Wednesday, June 03, 2015

Summer Outlook 2015


There's one thing you can count on in Arkansas every single year: heat and humidity.  The questions are, how hot and humid?  Spring weather helps us predict what will happen during the summer months, especially early in the season.  If the ground is loaded with moisture, the suns energy will focus on evaporation before it can efficiently heat the ground.   This will keep temperatures from getting out of hand early this summer, but it brings the potential for high heat index values with the humidity around.  Then there's the mosquito problem, but that's for another blog somewhere else.

The summers of 2010, 2011, and 2012 were nothing short of brutal!  Here are 100 degree days those years.

2010 - 21 days
2011 - 18 days
2012 - 29 days

The next year, 2013, was much better with only 4 days and last year (2014) had no 100 degree days.  If we can do that this year, it will be the first time we have put together back to back years without hitting 100 degrees since 1957-1958 and that's very significant for the obvious reasons and for another.

I plan on interviewing WeatherBell meteorologist Joe Bastardi about his summer forecast.  As you know, I have great respect for this guy.  He has done an incredible job with long range seasonal forecasting lately.  Nobody is ever perfect with that science, but some are much better than others and he has proven himself as someone you really need to listen to.  His track record can't be ignored.  He is comparing this climate cycle we're in to that of the late 1950s!  Here's something else to consider about that time in our weather history.  The spring of 1957 was the 3rd wettest spring on record for Little Rock.  Spring 2015 was just a couple tenths of an inch from breaking into the top 10 and only about 5 inches short of 1957.  So putting together pieces of the puzzle, it's possible to have another non 100 degree summer.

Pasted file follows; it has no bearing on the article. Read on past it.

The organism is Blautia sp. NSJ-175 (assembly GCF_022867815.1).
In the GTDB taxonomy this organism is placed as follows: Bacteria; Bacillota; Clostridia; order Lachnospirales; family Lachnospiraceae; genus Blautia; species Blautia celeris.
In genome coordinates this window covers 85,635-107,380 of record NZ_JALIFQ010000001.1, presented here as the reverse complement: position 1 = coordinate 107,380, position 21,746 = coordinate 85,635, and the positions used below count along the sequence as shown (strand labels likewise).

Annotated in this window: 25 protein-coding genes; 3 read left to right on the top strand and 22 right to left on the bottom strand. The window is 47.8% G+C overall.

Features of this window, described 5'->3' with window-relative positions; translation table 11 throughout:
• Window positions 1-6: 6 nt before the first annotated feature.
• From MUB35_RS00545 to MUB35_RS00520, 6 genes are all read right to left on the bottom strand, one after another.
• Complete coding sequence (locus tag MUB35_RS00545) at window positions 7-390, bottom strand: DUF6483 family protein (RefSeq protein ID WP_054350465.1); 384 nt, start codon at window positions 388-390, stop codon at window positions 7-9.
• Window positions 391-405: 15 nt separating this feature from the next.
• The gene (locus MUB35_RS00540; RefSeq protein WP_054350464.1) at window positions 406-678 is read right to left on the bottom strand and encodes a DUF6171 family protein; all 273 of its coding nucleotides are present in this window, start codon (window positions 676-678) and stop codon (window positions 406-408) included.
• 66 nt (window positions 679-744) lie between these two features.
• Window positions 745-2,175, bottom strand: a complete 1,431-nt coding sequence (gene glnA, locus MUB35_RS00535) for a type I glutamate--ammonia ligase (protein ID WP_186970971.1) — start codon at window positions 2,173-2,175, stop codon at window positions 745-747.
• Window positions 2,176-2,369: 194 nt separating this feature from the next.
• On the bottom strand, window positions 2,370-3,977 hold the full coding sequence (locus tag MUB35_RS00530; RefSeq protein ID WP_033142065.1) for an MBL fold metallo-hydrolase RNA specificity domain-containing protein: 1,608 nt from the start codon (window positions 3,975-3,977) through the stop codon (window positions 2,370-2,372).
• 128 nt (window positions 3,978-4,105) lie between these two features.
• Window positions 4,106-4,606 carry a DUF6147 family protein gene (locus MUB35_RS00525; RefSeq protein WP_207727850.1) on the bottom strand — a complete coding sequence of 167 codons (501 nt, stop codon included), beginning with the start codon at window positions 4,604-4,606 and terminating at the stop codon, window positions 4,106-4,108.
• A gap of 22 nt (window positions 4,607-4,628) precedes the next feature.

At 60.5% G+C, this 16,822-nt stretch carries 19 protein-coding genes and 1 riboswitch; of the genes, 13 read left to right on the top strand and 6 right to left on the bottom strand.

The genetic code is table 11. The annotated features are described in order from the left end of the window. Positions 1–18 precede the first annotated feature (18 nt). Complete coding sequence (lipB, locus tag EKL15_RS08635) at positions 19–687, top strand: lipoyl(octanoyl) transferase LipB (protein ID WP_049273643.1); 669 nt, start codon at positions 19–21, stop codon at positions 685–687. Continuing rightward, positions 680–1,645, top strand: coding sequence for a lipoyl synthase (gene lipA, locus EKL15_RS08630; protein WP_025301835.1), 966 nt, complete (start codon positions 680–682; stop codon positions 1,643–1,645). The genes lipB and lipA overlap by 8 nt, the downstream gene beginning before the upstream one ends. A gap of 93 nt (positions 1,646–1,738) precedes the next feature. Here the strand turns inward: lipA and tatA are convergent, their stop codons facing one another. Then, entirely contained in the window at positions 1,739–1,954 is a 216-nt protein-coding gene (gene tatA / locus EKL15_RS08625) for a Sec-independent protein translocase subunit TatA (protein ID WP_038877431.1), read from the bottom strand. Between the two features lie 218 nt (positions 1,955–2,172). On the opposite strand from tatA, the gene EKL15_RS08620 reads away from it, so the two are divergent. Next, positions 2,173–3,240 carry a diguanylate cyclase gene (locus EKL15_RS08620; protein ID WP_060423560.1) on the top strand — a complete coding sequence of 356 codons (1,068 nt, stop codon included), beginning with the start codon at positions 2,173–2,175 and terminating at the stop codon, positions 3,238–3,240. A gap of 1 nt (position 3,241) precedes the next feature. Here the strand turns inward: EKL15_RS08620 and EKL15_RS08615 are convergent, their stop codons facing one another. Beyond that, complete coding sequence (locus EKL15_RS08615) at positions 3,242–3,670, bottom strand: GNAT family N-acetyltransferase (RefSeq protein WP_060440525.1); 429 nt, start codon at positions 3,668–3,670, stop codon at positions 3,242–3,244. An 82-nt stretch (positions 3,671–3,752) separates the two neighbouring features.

I feel very confident it won't happen in early summer (Meteorological summer June, July and August) due to the soil moisture.  However, if we dry out, we'll have the potential down the road and that's why I want to interview Joe.

Here are a few interesting summer stats for central Arkansas.

Average first 100 degree day: July 19th
Average last 100 degree day: August 15th

Average first 105 degree day: July 30th
Average last 105 degree day: August 11th.

Average number of 90 degree+ days: 69
Average number of 100 degree+ days: 7

Longest period WITHOUT a 100 degree day: July 31, 1887 to June 29th, 1894  (7 years, 11 months, and 28 days)

Average seasonal high temperature: 91.3 degrees
Average seasonal low temperature: 71.7 degrees
Average seasonal rainfall: 9.51 inches.


Remember, summer is defined as the months of June, July, and August.  NOAA thinks there's a good chance for below average temperatures.
NOAA thinks there's a good chance for above average Precip.

2 comments:

Anonymous said...

I have heard that there is a strong El Nino developing. Supposed to peak during the winter. What effect will that have on Arkansas?

jimmylee42 said...

Todd-Thought I would go to the NWS site for Little Rock and check on 10 year snowfall amounts starting with the winter of 57-58. The total snowfall was 92.2 inches for that 10 span. Average of 9.2 inches a winter with two winters above 20 inches. I know Joe B has mentioned recent weather trends matching are close to analogues of the 57-58 period. A little early but keep the sleds handy?